Stories of Arda Home Page
About Us News Resources Login Become a member Help Search
swiss replica watches replica watches uk Replica Rolex DateJust Watches

Between the water and the wood  by Morcondil


The snow falls in earnest when the woodmen wake. Soft drifts curl over Maida's feet as stands by the dying fire in the gray light. The strongest men collect more firewood while the others devour the venison Beorn roasted through the night. The wildman makes a point of giving Maida and her boys the choicest bits of meat—an act that does not go unnoticed by Ethelred. The red-haired man's scrutiny is heavy on her back.

She does not know if it is Ethelred's glare or her own unease which causes her to snatch the food from Beorn's grasp with nary a thanks, yet it is apparent her discourtesy offends him. Beorn removes himself from the gathered woodmen and glowers into the fast-falling snow.

Maida chews bits of stringy venison before feeding them to Léofled. The babe's blue eyes are rheumy and feverish. Dark shadows and bruises mar Brun and Léofa's exposed faces, though the boys chatter freely as they devour the fresh meat. It is a half-hopeful sound, but it barely penetrates Maida's troubled thoughts.

With the storm begun in earnest, there is little time to waste. Once every scrap of meat is eaten, the woodcutters file out of the snow-blanketed encampment. Beorn and Ethelred march at the front of the line, for neither trusts the other to lead the refugees alone. Maida and the boys walk again with Gram and Sorgifu while Léofled rides against the wildman's chest. The older couple's grim determination strengthens Maida's steps.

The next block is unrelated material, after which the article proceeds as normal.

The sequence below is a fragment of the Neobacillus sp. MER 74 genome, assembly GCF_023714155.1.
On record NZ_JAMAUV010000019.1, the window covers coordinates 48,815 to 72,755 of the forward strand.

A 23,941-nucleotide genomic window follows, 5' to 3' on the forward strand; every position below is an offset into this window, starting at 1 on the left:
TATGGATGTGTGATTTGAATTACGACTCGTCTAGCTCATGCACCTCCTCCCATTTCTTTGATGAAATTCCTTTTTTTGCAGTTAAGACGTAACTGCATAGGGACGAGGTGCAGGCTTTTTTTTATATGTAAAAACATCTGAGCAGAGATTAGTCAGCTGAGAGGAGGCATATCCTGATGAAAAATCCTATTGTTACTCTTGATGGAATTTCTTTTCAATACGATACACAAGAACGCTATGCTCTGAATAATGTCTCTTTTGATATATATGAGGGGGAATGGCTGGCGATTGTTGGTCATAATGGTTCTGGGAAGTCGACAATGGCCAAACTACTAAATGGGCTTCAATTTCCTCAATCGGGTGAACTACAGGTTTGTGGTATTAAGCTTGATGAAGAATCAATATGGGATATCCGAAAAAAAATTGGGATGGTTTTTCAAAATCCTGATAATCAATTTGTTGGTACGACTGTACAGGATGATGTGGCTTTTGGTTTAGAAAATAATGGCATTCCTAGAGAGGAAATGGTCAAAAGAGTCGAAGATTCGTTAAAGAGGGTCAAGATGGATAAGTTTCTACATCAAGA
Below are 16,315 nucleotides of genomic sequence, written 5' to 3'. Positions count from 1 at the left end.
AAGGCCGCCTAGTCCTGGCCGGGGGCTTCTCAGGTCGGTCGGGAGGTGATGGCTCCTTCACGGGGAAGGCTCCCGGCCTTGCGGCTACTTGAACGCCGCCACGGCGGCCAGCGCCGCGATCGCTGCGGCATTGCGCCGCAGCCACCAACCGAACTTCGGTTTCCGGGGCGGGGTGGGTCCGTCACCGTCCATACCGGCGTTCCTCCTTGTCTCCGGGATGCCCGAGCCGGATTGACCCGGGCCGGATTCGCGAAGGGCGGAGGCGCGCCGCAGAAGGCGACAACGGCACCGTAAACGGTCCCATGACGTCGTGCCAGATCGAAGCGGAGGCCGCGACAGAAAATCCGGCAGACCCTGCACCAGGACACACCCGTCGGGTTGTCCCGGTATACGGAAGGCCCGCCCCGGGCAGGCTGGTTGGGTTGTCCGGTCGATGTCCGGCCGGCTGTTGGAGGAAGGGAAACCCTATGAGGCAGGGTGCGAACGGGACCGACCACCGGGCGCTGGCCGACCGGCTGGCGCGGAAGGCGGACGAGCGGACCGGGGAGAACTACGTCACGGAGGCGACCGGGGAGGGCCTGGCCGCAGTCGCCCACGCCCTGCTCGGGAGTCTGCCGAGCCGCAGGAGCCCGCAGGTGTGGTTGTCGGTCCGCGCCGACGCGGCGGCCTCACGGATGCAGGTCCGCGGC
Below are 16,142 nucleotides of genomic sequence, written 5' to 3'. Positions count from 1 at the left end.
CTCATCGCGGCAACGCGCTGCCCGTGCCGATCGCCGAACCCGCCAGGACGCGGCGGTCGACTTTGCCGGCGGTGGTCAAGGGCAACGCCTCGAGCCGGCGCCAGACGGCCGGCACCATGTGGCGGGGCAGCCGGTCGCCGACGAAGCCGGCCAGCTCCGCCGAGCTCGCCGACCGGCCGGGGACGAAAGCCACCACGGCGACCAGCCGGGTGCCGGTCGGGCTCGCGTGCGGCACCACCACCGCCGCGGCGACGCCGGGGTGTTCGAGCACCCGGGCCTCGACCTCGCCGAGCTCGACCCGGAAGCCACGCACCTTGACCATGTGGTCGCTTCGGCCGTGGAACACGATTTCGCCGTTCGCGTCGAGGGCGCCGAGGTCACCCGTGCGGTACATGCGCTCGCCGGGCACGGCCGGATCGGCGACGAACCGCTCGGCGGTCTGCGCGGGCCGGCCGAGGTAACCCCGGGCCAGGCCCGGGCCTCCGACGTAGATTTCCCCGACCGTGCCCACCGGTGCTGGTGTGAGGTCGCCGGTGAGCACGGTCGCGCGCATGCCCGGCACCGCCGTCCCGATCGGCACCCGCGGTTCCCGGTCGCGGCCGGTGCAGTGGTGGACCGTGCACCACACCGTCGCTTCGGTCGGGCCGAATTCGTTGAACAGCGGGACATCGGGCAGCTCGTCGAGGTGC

Outside the ominous embrace of Mirkwood's trees, the air is bitter cold. Cruel winds scream across the open plains. Snow flies in the woodcutter's eyes and stings their coarse faces. Every step through the growing drifts is a struggle. Energy lent by a few mouthfuls of venison fades; the warmth of the campfire is all but forgotten. The blizzard grows in strength, and all the world fades to white except the dark line of refugees.

It is only midmorning when Ethelred calls the party to a halt. They stand upon a grassy plateau that stretches in every direction far as they eye can see. As soon as her feet cease movement, icy tendrils of cold wrap around Maida's limbs. The snow is past her ankles. Ill-content to wait, she leaves Brun and Léofa in Sorgifu's care and approaches the front of the line, where Beorn and Ethelred speak in quiet, terse voices. Fat snowflakes blur her vision, but she sees the bundle of cloth that must be Léofled nestled inside the wildman's woolen tunic.